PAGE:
During the ABA’s National Institute on White Collar Crime, the Department of Justice (DOJ) announced a pilot program that will be created in the next 90 days to provide financial incentives to whistleblowers who assist the DOJ in investigating corporate misconduct. Deputy Attorney General (DAG) Lisa Monaco made the announcement on March 7, 2024 and Acting Assistant Attorney General Nicole M. Argentieri provided more specifics regarding the program on March 8, 2024 at the same conference.

DAG Monaco spoke about the DOJ’s Voluntary Self-Disclosure Programs and the recent corporate acquisition disclosure program, and then stated “[b]ut we recognized there’s another way we can encourage individuals to report misconduct: by rewarding whistleblowers. And how do we do that? Money.” In a foreboding reference to the Wild West, DAG Monaco then stated “[g]oing back to the days of “Wanted” posters across the Old West, law enforcement has long offered rewards to coax tipsters out of the woodwork. And today, we’re announcing a program to update how DOJ uses monetary rewards to strengthen our corporate enforcement efforts.”

DAG Monaco referenced the whistleblower programs that arose from Dodd-Frank at the SEC (which set a new record for tips in 2023 and has paid US$1.9bn to whistleblowers) and the CFTC, programs at the IRS and FinCEN and qui tam actions, but stated that those programs are like a “patchwork quilt that doesn’t cover the whole bed.”

DAG Monaco noted some specific areas the DOJ was particularly interested in receiving information about:

  • Criminal abuses of the US financial system;
  • Foreign corruption cases outside the jurisdiction of the SEC, including FCPA violations by non-issuers and violations of the recently enacted Foreign Extortion Prevention Act; and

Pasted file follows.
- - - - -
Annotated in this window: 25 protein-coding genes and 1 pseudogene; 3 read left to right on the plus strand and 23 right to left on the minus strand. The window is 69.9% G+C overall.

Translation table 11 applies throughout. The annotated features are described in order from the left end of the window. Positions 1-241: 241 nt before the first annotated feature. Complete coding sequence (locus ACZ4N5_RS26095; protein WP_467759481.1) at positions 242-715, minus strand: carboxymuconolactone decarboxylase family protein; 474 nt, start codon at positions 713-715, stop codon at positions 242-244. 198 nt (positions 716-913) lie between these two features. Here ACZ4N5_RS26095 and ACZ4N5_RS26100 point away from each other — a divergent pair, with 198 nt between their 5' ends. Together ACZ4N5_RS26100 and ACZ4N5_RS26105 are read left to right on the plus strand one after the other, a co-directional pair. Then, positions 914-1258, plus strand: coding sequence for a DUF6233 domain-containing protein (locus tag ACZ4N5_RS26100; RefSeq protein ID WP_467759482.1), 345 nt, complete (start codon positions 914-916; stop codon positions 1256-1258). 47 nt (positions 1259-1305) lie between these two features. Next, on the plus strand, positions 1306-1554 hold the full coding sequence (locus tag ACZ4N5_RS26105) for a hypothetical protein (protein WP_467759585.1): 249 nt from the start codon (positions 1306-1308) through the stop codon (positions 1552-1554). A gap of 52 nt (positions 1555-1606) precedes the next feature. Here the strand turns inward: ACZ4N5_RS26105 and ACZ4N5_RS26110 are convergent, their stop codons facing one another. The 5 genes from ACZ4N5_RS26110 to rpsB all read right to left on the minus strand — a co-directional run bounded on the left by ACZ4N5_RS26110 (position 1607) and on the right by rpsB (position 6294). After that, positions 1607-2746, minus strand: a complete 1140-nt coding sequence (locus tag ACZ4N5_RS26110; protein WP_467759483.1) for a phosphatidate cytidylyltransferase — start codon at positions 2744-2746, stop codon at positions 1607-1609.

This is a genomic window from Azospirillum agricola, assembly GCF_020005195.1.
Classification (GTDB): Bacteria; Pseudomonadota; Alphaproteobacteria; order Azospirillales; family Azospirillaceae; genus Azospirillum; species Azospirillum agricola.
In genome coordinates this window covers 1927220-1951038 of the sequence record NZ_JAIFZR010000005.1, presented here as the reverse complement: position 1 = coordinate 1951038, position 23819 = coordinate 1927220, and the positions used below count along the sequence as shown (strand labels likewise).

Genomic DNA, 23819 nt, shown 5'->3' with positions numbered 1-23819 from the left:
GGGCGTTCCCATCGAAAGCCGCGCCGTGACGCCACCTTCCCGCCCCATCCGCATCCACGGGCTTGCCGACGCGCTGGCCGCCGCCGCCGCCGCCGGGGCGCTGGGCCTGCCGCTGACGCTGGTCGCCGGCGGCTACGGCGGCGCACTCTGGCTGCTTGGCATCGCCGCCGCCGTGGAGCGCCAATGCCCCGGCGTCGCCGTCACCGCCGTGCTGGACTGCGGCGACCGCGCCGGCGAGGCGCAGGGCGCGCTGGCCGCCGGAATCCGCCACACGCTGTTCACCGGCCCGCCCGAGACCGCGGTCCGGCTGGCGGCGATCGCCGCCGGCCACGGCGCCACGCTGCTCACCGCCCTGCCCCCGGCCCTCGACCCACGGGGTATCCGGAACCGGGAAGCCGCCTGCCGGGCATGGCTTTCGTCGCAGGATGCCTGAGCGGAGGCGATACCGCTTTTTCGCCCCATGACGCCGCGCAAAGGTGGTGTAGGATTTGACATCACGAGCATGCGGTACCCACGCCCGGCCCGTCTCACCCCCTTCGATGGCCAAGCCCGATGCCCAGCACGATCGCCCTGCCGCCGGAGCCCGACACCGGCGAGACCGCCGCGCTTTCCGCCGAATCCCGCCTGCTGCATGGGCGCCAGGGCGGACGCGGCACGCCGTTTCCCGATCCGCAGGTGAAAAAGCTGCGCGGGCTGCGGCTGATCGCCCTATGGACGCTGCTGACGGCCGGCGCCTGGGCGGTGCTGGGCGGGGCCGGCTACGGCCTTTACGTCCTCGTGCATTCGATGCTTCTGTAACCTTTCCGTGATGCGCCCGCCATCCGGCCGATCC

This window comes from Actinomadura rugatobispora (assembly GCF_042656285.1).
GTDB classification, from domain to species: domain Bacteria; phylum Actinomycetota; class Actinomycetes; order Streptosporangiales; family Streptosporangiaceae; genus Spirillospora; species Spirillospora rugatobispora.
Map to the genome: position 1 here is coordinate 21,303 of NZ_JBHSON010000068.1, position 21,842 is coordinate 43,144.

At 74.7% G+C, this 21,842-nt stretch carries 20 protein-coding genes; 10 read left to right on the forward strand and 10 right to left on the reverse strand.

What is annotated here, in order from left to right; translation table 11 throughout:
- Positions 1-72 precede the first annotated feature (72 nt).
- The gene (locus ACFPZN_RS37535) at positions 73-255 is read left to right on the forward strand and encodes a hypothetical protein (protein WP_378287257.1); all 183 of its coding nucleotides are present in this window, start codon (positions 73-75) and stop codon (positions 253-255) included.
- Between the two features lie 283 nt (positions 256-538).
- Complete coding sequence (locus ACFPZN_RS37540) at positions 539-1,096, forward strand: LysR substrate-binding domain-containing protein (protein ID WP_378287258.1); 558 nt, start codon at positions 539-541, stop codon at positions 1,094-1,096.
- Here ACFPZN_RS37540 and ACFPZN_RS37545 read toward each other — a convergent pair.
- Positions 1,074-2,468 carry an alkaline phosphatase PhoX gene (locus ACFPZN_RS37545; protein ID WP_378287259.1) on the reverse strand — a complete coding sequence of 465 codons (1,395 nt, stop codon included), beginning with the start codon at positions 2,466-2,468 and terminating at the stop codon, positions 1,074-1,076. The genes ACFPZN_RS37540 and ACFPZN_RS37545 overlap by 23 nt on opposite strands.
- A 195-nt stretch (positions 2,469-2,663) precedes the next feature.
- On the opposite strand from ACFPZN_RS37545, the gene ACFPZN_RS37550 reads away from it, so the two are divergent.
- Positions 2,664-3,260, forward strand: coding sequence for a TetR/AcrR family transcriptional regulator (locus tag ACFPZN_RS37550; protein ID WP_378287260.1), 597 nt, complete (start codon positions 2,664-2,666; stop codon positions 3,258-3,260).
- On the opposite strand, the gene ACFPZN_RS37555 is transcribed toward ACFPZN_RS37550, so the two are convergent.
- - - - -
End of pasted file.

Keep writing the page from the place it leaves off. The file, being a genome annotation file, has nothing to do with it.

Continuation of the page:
• Domestic corruption cases, especially involving illegal corporate payments to government officials.

DAG Monaco then stated that the Department will embark on a “90 day sprint” to develop and implement the program, but noted some basic guardrails for the program for when payments can be made:

  • Only after all victims have been properly compensated;
  • Only to those who submit truthful information not already known to the government;
  • Only to those not involved in the criminal activity itself; and
  • Only in cases where there isn’t an existing financial disclosure incentive—including qui tam or another federal whistleblower program.

DAG Monaco then stressed that “[w]hen everyone needs to be first in the door, no one wants to be second,” and “knock on our door before we knock on yours.”

The following day, Acting Assistant Attorney General Nicole M. Argentieri added some more specifics regarding the program regarding the requirement for original, non-public information and a monetary threshold similar to the SEC and CFTC programs which limit rewards to cases with sanctions of US$1m or more.


We will continue to monitor this pilot program for more details. In the meantime, with this new shot across the bow, whistleblowers will be even more emboldened and incentivized to come forward seeking a windfall by going to the government. Now more than ever as the DOJ is hanging its “Wanted” posters and stitching together its patchwork quilt to fit the whole bed, companies will need to review their compliance programs, enhance training and continue to encourage the use of ethics hotlines and other reporting mechanisms. Finally, companies should have a protocol in place or enhance existing protocols to determine whether to self-report to the government, potentially on an accelerated time frame based on the new program and its financial incentives to whistleblowers.


Head of Healthcare Investigations, United States
Head of Risk Advisory, United States
Senior Counsel

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